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Sunday, February 19

U.S. military commanders, intelligence officials differ in interpretation of state of Afghan War

“Classically, intelligence is supposedly in the portion of the glass that's half empty, and operational commanders and policymakers, for that matter, are often in the portion of the glass that's half full. Probably the truth is somewhere at the water line."

U.S. intelligence officials offer grim words on Afghanistan
By Richard Leiby and Karen DeYoung
February 17, 2012
The Los Angles Times

WASHINGTON - Senior U.S. intelligence officials offered a bleak view of the war in Afghanistan in testimony to Congress on Thursday, an assessment they acknowledged was more pessimistic than that of the military commanders in charge.

“I would like to begin with current military operations in Afghanistan, where we assess that endemic corruption and persistent qualitative deficiencies in the army and police forces undermine efforts to extend effective governance and security,” Lt. Gen. Ronald Burgess, head of the Defense Intelligence Agency, told the Senate Armed Services Committee at its annual worldwide threat hearing.

The Afghan army remains reliant on U.S. and international forces for logistics, intelligence and transport, he said. And “despite successful coalition targeting, the Taliban remains resilient and able to replace leadership losses while also competing to provide governance at the local level. From its Pakistani safe havens, the Taliban leadership remains confident of eventual victory.”

Burgess testified alongside James Clapper, director of national intelligence, who said that the Taliban lost ground in the last year, “but that was mainly in places where the International Security Assistance Forces, or ISAF, were concentrated, and Taliban senior leaders continued to enjoy safe haven in Pakistan.” Clapper was asked by committee chairman Sen. Carl Levin (D-Mich.) about reports in the Los Angeles Times and elsewhere describing a recent National Intelligence Estimate on Afghanistan that questioned whether the Afghan government would survive as the U.S. steadily pulls out its troops and reduces military and civilian assistance.

The gloomy findings prompted a sharp one-page dissent by Marine Corps Gen. John Allen, the commander of Western forces in the war, and Ryan Crocker, the U.S. ambassador to Afghanistan. The comment was also signed by Marine Corps Gen. James Mattis, commander of U.S. Central Command, and Adm. James Stavridis, supreme allied commander of the North Atlantic Treaty Organization.

“Without going into the specifics of classified National Intelligence Estimates, I can certainly confirm that they took issue with the NIE on three counts, having to do with the assumptions that were made about force structure -- didn't feel that we gave sufficient weight to Pakistan and its impact as a safe haven, and generally felt that the NIE was pessimistic,” Clapper said.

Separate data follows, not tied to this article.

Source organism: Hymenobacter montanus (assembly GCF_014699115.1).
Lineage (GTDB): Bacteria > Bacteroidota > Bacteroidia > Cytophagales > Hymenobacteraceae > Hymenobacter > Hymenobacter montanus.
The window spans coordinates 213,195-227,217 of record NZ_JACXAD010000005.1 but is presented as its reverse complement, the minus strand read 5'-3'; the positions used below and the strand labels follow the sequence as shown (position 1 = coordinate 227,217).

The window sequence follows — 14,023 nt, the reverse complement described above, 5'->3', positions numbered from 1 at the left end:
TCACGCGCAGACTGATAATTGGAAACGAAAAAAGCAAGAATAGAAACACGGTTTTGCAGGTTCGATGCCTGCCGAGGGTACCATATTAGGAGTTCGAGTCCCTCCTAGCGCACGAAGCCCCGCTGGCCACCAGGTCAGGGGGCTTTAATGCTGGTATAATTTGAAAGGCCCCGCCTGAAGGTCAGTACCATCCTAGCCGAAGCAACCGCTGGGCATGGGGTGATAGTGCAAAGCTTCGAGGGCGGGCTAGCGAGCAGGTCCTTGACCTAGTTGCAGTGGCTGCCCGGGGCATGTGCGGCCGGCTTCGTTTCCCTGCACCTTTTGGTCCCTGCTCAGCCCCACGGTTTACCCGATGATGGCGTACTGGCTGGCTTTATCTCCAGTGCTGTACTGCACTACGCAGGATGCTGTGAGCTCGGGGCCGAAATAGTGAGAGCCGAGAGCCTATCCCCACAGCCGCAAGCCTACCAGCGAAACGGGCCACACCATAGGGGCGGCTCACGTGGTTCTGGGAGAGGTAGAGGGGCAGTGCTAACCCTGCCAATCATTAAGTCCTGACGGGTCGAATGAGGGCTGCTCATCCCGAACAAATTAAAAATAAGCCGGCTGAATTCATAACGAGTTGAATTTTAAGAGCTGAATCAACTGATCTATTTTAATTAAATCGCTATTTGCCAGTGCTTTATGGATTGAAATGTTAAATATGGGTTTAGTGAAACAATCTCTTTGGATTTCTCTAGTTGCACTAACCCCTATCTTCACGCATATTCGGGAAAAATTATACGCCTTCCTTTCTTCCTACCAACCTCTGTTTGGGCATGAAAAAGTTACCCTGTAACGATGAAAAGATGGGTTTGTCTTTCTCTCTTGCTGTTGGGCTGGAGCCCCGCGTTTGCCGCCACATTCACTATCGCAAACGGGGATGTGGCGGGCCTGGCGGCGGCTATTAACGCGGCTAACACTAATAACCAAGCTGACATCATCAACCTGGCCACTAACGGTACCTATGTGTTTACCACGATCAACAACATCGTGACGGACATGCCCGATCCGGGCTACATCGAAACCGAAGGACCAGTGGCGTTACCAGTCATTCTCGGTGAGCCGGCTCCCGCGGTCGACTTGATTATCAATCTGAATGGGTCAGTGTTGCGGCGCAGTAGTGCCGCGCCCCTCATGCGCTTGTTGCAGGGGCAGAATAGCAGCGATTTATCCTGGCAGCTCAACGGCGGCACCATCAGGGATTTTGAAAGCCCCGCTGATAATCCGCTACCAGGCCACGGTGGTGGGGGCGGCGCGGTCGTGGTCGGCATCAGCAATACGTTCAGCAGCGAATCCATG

Levin asked, “Pessimistic about that or about other matters as well?”

Clapper replied, “Just generally it was pessimistic” about the situation in Afghanistan and the prospects for a U.S. drawdown in 2014.

Clapper, who has served nearly half a century around U.S. intelligence, argued that it was only natural for intelligence analysts to see things differently than ground commanders in a war.

“If you'll forgive a little history, sir,” he said, “I served as an analyst briefer for Gen. [William] Westmoreland in Vietnam in 1966. I kind of lost my professional innocence a little bit then when I found out that operational commanders sometimes don't agree with their view of the success of their campaign as compared to and contrasted with that perspective displayed by intelligence.

"Fast-forward about 25 years or so and I served as the chief of Air Force intelligence during Desert Storm," he said. "Gen. Schwarzkopf protested long and loud all during the war and after the war about the accuracy of the intelligence. In fact, it didn't comport with his view.”

“Classically, intelligence is supposedly in the portion of the glass that's half empty, and operational commanders and policymakers, for that matter, are often in the portion of the glass that's half full," he said. "Probably the truth is somewhere at the water line. So I don't find it a bad thing. In fact, I think it's healthy that there is contrast between what the operational commanders believe and what the intelligence community assesses.”



That's a lovely analogy that you've highlighted.

I suppose all the negotiations over the size of the ANA, the type of advisory mission, NATO funding, etc., represents trying to reach the correct water level. Or something.

Looking forward to your next essay.

(Is Secretary Clinton going to be the next World Bank President? How interesting, especially in light of State's new business and corporate push....)
Madhu - Yes, it's a great analogy to convey the two institutional POVs. Re Clinton -- she says she doesn't want the job. If she's sincere about wanting to focus exclusively on helping women, women's rights, after she leaves State she'd be wise to stay away from the top position at the Bank because it demands attention to many areas. Ditto for any position at the UN.

As to where she would go -- maybe to start a foundation. I've never heard her broach the idea but she's now got so much power, her own foundation would be formidable. It would quickly attract huge donations and rival the Bill and Melinda Gates Foundation for international clout.

We'll just have to see. I know she's eager to get away from the Obama administration so I don't see her staying with State even if Obama returned to the WH.
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